Surveys of East Javanese temple architecture usually begin with Candi Kidal, which lies to the south east of Malang. Built around the mid 13th century, Kidal is the earliest known example of a new stylistic tendency; a move away from the massive structures which characterized the monuments built by the Sailendra dynasty in Central Java some four centuries earlier, towards more slender buildings with tall, tapering spires. True, we see a foreshadowing of this new style in the Central Javanese temple complex of Prambanan, but the almost total absence of archaeological remains from the intervening period makes it difficult to re-construct any coherent development of architectural design between, say, A.D. 930, when the centre of Javanese political power shifted to the east, and about 1250, the approximate date for the building of Candi Kidal.This new style is quite clearly apparent in a number of other monuments of the 13th and 14th centuries, among them Candi Jawi, Candi Sawentar, Candi Sumberjati (Simping), Candi Bangkal, Candi Bajang Ratu, as well as the 'dated' temple at Penataran.
A further development occurred in spatial orientation. In the classical architecture of Central Java, the layout of a temple or temple complex tended to be symmetrical, with the principal building situated in the centre, almost invariably aligned with the cardinal points. The whole was conceived as an earthly reflection of the subtle regions inhabited by the gods, according to the principles of Hindu and Buddhist cosmology. With the temples of East Java, however, there appears to have been a move away from this closed, centrally focussed orientation, to one where the most important and sacred building was placed at the rear of the complex, furthest from the entrance.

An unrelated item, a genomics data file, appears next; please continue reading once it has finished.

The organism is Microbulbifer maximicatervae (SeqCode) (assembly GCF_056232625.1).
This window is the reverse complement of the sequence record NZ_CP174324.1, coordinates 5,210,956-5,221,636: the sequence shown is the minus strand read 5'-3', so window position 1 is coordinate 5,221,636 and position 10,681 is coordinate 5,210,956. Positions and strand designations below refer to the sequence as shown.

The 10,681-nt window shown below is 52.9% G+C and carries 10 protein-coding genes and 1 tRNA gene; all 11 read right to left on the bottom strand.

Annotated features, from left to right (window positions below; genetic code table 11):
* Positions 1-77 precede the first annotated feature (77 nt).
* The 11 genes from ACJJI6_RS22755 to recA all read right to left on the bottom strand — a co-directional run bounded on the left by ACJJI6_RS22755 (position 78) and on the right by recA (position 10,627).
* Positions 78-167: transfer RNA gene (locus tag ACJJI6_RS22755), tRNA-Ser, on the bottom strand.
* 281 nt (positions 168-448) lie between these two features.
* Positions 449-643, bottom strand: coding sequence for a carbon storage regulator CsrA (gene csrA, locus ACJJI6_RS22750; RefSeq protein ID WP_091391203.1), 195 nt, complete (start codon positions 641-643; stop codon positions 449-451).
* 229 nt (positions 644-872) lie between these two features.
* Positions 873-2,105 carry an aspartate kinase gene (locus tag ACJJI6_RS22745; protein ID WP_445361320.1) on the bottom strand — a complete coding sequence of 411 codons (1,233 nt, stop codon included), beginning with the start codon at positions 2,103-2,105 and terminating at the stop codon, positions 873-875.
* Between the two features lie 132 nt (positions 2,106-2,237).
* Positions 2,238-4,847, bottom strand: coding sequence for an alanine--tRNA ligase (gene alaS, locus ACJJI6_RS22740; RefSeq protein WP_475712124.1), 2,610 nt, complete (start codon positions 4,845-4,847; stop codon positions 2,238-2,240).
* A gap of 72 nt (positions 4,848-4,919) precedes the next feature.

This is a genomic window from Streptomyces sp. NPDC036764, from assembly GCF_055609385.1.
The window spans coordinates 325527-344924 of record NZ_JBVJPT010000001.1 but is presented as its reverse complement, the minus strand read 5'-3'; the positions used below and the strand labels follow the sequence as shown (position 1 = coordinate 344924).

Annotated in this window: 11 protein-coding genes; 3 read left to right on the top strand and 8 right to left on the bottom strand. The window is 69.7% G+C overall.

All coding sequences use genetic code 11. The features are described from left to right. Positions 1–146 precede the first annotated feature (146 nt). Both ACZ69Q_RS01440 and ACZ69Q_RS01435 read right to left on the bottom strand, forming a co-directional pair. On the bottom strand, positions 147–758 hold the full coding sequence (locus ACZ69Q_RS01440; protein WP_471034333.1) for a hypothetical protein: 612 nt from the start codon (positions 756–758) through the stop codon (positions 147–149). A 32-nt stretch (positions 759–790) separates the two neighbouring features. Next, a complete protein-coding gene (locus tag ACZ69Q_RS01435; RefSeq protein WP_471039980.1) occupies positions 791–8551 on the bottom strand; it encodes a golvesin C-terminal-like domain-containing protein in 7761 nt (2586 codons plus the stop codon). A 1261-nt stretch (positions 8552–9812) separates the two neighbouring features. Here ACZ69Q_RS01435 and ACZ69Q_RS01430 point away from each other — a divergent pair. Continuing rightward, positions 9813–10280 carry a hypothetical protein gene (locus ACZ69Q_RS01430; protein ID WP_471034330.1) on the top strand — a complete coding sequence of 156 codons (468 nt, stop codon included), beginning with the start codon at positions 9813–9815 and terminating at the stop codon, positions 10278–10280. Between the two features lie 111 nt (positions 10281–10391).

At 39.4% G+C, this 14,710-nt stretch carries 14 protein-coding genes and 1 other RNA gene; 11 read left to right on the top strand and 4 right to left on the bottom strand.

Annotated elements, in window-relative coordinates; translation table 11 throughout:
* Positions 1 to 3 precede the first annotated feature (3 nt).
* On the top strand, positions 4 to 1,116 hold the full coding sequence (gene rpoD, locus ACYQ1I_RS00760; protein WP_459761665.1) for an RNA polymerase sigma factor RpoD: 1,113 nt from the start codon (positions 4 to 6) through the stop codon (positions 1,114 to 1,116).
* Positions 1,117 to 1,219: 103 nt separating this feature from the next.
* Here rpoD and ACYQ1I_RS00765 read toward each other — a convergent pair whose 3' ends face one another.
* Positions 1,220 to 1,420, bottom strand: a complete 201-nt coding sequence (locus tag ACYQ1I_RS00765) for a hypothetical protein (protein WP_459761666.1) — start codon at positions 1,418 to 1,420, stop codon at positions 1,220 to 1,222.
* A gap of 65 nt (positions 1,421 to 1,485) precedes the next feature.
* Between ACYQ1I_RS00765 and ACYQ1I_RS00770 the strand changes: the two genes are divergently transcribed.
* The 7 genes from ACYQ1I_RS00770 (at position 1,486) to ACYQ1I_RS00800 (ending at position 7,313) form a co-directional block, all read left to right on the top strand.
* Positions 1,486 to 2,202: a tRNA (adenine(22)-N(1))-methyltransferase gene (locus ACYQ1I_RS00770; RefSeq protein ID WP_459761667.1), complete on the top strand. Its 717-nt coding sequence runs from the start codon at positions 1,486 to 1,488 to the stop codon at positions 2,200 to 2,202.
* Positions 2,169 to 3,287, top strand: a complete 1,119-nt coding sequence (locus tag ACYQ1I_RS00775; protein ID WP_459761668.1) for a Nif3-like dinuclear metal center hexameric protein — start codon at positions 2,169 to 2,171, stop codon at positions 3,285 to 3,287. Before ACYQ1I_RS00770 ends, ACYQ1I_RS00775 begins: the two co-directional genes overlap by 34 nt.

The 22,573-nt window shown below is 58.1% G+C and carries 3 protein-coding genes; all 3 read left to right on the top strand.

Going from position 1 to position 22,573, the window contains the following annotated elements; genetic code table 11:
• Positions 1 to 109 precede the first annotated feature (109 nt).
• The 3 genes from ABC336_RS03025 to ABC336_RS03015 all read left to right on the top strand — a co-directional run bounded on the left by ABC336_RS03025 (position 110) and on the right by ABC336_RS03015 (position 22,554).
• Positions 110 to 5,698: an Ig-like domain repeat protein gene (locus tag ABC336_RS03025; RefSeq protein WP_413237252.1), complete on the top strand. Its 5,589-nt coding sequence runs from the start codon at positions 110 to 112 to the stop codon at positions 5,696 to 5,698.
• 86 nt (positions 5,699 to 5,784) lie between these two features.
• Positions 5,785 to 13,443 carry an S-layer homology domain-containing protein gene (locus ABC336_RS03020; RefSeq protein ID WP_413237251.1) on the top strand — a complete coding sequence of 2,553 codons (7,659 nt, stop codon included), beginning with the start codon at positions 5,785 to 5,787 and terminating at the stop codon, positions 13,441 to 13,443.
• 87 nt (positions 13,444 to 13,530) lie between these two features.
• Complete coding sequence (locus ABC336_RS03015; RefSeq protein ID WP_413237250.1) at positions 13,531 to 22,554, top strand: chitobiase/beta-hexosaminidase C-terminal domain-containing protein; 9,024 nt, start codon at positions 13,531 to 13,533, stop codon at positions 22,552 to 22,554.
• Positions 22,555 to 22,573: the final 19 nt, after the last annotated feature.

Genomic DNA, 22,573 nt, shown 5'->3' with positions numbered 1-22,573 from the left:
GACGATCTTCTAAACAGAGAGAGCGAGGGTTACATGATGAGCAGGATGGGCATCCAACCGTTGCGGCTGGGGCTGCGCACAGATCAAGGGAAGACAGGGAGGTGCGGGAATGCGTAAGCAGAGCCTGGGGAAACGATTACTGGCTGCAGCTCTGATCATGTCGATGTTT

We see a clear example of this idea at Candi Penataran, where the site is divided into three separate courtyards, into which a variety of buildings have been placed in a seemingly haphazard fashion. Symmetry has been all but abandoned. The principal building, which faces west, can be found at the far eastern end of the compound. It has frequently been noted, incidently, that Penataran appears to have been a prototype for the modern day Balinese pura, which usually consists of three courtyards, known as jaba, jaba tengah, and jeroan, The temple is essentially a consecrated space enclosed and protected by its surrounding wall.
One temple which is often considered to contain elements of both early and late classical Javanese design is Candi Singosari. In that it has a symmetrical base with four projections aligned with the cardinal points, the temple follows a pattern commonly found in the Shiwaite monuments of Central Java. Yet there are marked differences, the most notable of which is the location of the four main chambers or niches containing statues. In Central Javanese temples these were almost invariably recessed into the main body of the building, which rested on a solid base. At Singosari, however, the niches have been set into the base itself, perhaps with the intention of creating an illusion of greater height. The roof, which has for the most part collapsed, exhibits further unique elements not yet found in other East Javanese temples.
In some cases, notably the principal temple at Penataran, as well as at Candi Jajaghu, there are indications that the roof was not made of stone, but rather of a combination of wood and sugar palm fibre (ijuk). An example of this type of structure can still be seen at the Pura Yeh Gangga at Perean, 60 kilometres north of Denpasar in Bali. The temple, which dates from the Majapahit period (inscriptions at the site display dates equivalent to A.D. 1339 and 1429) shows the typical 'pagoda-like' tiered roof (mew) of Balinese temples, in this case set on a stone base. Reliefs on the walls of Candi Jajaghu, moreover, display similar structures.